We're in southern Italy, in a breezy villa a short walk from the beach. The beach, embracing a wide expanse of blue-green sea, stretches the 3 km between the tiny seaside village of San Marco and the larger coastal town of Santa Marie. Perched directly above us is the historic village of Castellbate, clinging to the mountainside. It's quintessential Italy, at least the Italy I've imagined all my life.
These next 2 weeks are the holiday part of my sabbatical. I've put aside my writing for 16 days to enjoy the sights, sounds, smells, foods, and sun of Italy and France.
And I love it all – with one exception: the driving. Or, more to the point, the drivers. I have witnessed – up close and personal – some of the most insane, dangerous, and aggressive drivers I've ever seen (and I've been to Thailand, India, Argentina, Bolivia, Kenya – you get the idea: I'm no stranger to madcap drivers). Yesterday, a crazed Italian tried several times to force me off the road for the offense of driving too slow – and I was doing 10km over the limit, just to try to get him off my tail. He was driving a new SUV Volvo – maybe a hundred grand vehicle – but was willing to smash it up, it seemed, just to make a point. What's more, after he got by me, he kept pulling over to the side so that I would pass him and he could repeat his reckless antics. I was feeling my inner Hulk awakening.
Wales has slowed me down. I have come to savor taking my time. And now Italy's roads want to force me back into my pattern of rushing. I am resisting with everything in me, but it is unnerving to be in a place where it's actually dangerous to drive the speed limit: you risk, literally, being run down.
And the guy in the Volvo was not even running late – his road warrior antics must have delayed him 10 minutes. That's the thing about being in a hurry: it's usually, literally, pointless. It's a soul condition, not a condition of lateness.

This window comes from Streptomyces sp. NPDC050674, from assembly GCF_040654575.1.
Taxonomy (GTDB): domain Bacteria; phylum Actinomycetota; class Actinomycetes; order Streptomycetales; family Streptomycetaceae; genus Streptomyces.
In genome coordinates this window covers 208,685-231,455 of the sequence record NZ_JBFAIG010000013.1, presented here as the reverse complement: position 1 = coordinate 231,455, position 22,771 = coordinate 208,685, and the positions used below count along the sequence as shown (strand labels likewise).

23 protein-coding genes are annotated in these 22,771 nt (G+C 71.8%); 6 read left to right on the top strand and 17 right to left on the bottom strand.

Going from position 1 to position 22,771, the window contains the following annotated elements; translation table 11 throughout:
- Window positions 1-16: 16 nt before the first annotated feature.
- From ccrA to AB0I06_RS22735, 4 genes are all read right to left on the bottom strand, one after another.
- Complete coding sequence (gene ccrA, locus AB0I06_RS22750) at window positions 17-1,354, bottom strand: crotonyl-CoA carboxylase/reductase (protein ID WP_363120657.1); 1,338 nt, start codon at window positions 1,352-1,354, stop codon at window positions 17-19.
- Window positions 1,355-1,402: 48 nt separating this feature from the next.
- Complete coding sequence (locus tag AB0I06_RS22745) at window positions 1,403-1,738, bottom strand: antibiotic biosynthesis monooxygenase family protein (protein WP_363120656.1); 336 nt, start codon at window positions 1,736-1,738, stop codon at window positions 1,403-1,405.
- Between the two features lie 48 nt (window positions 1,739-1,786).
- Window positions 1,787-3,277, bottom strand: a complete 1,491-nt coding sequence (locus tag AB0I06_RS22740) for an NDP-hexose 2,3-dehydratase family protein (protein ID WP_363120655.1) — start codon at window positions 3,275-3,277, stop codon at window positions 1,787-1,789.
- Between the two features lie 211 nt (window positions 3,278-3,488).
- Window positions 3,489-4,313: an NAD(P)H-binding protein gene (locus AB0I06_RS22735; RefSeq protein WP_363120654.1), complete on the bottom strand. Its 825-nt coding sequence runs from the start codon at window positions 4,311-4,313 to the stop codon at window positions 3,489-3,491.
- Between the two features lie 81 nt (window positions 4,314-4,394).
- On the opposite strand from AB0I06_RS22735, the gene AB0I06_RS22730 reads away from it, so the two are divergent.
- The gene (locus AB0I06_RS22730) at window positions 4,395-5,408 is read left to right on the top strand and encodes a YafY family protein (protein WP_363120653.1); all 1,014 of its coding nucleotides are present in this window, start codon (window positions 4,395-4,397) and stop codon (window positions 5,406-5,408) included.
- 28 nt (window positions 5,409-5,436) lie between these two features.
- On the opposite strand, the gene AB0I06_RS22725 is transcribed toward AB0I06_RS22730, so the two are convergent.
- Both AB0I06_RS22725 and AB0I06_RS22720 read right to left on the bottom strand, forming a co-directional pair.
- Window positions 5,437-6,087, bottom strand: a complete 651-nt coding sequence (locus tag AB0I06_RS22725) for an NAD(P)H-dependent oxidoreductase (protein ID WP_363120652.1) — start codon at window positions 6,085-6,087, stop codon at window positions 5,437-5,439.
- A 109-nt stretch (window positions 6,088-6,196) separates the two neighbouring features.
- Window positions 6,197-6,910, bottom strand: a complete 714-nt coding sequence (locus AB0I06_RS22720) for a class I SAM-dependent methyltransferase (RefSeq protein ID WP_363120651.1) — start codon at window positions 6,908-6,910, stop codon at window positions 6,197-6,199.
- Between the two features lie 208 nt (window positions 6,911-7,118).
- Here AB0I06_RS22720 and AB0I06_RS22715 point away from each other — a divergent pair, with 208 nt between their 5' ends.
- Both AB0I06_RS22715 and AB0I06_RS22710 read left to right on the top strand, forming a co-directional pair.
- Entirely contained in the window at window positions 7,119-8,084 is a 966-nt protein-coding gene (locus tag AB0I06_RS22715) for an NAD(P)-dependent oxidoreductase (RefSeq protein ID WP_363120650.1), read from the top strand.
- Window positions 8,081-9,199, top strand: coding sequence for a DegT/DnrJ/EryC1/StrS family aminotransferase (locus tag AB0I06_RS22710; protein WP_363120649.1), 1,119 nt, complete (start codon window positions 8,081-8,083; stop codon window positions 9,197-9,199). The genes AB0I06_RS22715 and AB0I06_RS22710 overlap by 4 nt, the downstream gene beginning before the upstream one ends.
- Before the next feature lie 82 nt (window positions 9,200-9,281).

Just before my encounter with the Highway madman, we were having dinner in the picturesque city of Sorrento after an unforgettable day on the Island of Capri. I was thinking about the 3 hour drive home, and was anxious to get going, so asked the waiter for the bill even before my daughters were finished their meal.
"My friend," he said. "Slow down. You're on holiday. Relax."
Great advice. I just wish it applied to the roads here. In that at least, while in Rome I plan not to do as the Romans.
My new friend Tony – ethnically Chinese, culturally Welsh – has managed what I thought no man could: lured me back into the game of golf.
It's a hateful game. A soul-wrecking, aggravation-stirring time-waster. It plays to all our basest instincts: pride, delusion, anger, pettiness, rivalry. That a fellow Scotsman first concocted this awful sport and inflicted it on the world is to my everlasting shame. The idea of spending several hours snookering a ball around a booby-trapped field is inherently absurd: to call it fun, and pay exorbitant amounts to engage it, hare-brained.
There. I got that off my chest.
It didn't help that I was mentored in the game by a father who fumbled away at it his whole life but, maybe to compensate, was a stickler for the rules. So I know that you don't touch the head of the wedge to the sand before hitting the ball out of a trap, but never managed to hit it well anyhow. I know that even to nudge the ball before laying into it is counted as a stroke, but rarely make the shot count all the same. I know all the intricate arcane rules of putting – there are dozens – and still can't putt.
I'd given the game up years ago. When anyone asked if I'd like to play, I'd politely decline. In my head I reckoned it would be cheaper, faster, and provide roughly the same sensation to just to buy a box of straight pins and stick them in my arm.